In my previous article we have seen the technological developments in cheese packaging, which don’t enlighten the dull panorama in the supermarket aisles, but without doubt improve the quality and shelf-life of the product.
But I never have understood why quality improvement in packaging material and creativity in structural design (I’m not talking about some colour imprint) can’t go hand in hand. So it’s time to bring some creativity in the cheese packaging to the forefront. Packaging out of the ordinary.
We start with a New Zealand/Russia creation for the Captain John cheese brand. Then we will see a dual-purpose packaging for Galician cheese, the cheese Pencils of the Deli Garage, Bask Etxegarai cheese in metal tins, and from Germany a “Paneer and Mozzarella” packaging.
Captain John Cheese
Galima Akhmetzyanova, a designer from Auckland, New Zealand and Pavla Chuykina, a designer from Moscow, Russia created for the Captain John Cheese brand a packaging for hard cheese (Gouda) with a built-in cheese slicer.
The packaging itself has a wooden base and a domed glass top.
Amelia Roblin comments at trendhunter.com correctly that “it isn’t often that the consumer is afforded the necessary tools to serving a particular food in its own packaging and when implements are provided, they’re often quite poor in quality”.
That doesn’t seem to be the case with the Captain John packaging. The base is made from wood, the dome is from glass and beneath the transparent hood, as protection of the cheese, a threaded bolt with its cutting fans is placed in the centre of the round-shaped product, like an original wheel of cheese.
A turn of the propeller style fans cuts the cheese in the desired slices, ensuring consistent thickness for slices.
The high-quality materials used give the packaging the image that it can be re-used once the original product itself is consumed. This gives the Captain John brand a perfect position to introduce re-fill packages.
Cheese Packaging Doubles as a Cutting Board
Juan Regueiro created a functional packaging for a typical piece of traditional Spanish Galician cheese. The ingenious design isn’t only a nod to the origins of the cheese by printing the paperboard material in serene graphics of grass from the Galician meadows where the majority of this cheese is crafted, but it’s also functional.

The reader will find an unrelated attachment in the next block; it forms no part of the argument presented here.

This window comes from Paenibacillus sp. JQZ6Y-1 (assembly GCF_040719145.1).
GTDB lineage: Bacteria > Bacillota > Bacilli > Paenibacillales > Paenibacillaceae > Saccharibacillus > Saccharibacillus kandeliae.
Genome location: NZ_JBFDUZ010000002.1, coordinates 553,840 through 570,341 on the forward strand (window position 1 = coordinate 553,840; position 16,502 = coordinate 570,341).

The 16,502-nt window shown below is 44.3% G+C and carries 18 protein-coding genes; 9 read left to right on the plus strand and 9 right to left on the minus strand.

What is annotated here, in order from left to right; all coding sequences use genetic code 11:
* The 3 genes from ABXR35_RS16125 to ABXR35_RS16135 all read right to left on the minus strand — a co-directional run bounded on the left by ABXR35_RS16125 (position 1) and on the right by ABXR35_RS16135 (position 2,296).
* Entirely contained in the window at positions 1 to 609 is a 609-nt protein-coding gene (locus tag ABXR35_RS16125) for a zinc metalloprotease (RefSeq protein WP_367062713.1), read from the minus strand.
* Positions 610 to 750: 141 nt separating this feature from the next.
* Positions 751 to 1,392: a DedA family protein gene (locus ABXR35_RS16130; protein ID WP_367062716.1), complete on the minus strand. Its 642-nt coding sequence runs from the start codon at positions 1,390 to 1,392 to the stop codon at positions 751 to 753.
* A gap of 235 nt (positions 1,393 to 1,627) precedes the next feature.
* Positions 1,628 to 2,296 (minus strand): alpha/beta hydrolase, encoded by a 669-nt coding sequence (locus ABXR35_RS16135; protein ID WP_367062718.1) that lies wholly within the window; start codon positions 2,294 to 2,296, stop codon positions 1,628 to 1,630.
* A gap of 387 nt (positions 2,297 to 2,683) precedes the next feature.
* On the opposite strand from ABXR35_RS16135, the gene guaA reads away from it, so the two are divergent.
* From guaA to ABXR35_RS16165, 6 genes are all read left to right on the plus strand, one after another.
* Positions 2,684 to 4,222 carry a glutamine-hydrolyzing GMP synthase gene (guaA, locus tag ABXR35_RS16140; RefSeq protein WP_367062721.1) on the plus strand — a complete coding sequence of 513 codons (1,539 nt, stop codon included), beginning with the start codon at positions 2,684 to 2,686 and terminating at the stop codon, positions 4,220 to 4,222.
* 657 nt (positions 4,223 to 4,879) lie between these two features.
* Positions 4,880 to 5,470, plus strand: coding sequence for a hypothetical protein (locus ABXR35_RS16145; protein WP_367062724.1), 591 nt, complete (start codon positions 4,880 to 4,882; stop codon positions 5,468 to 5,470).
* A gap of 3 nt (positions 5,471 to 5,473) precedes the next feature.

The folded paperboard keeps the typically shaped piece of cheese in place and doubles as a cutting board.
The extra-ordinary shaping of the packaging transmits the quality of the product and validates the cheese as the real deal.
The Deli Garage is a German food label of hand-made delicatessen and famous for its strikingly unconventional and sometimes even absurd packaging designs. This time they introduced the pencil cheese product. Although unique and a bit quirky in design, the idea behind it is brilliant.
Cheese Pencils are shaped like oversized pencils, where the “leads” contain three different flavours: truffles, pesto and chilli. With the built-in grating function the consumer can sprinkle flakes of parmesan cheese on his meal.
A scale lists how many calories the portion contains.
The Cheese Pencils are designed by German-based ad agency Kolle Rebbe.
Quite a difference when you decorate your salad or meal with cheese flakes, instead of the grated or milled industrial product.
Cheese in metal tins
France with its abundance of different cheeses, hard as well as soft, is a paradise for the packaging engineer. Here, certainly, the supermarket aisles don’t show any dull panorama of cheese packages.
I selected the metal packaging of Etxegarai from Basque Country. Etxegarai is the crossroads and meeting point of several mountain ranges (Aralar, Aitzgorri, Urbasa, Entzia) and has always been famous for the reputation of its cheeses. Made with raw sheep’s milk the cheese carrying the name of the region, is now packaged in metal preventing air from entering and adapting in each case to the shape of the product, thus protecting it from any aromatic contamination or dryness. Although to fully appreciate its taste, it should be consumed at room temperature, the cheese must always be kept refrigerated, so that only the outside of the packaging condenses the humidity, thus preserving the content of mould and other pollutants.
My last choice comes from Germany.
Paneer and Mozzarella
Mozzarella or high-quality Paneer are offered today in pouches. The brine, in which the cheese “swims”, is discarded at the first opening, so that when only partially consumed storing in the refrigerator by the consumer is without the brine, which has a negative influence on the quality and taste of the cheese.
A group of students from the Fachhochschule Hannover designed a plastic packaging, which is divided into two chambers. When the consumer buys the product, the cheese is stored in brine. To remove the cheese the packaging is rotated 180° and the fluid flows into the second chamber. The cheese can then be removed from the packaging without having to drain it. When only partly used, the cheese can be placed back into its packaging, sealed and after rotating the packaging again the brine will re-immerse the cheese.
The protective brine keeps the cheese fresh longer.
Designers: Florian Constabel, Anna-Lena Töppe, Palak Gupta, Pinakesh De
So that was my collection of interesting cheese packaging. Let’s see that some ideas are able to activate the creativity of the cheese market.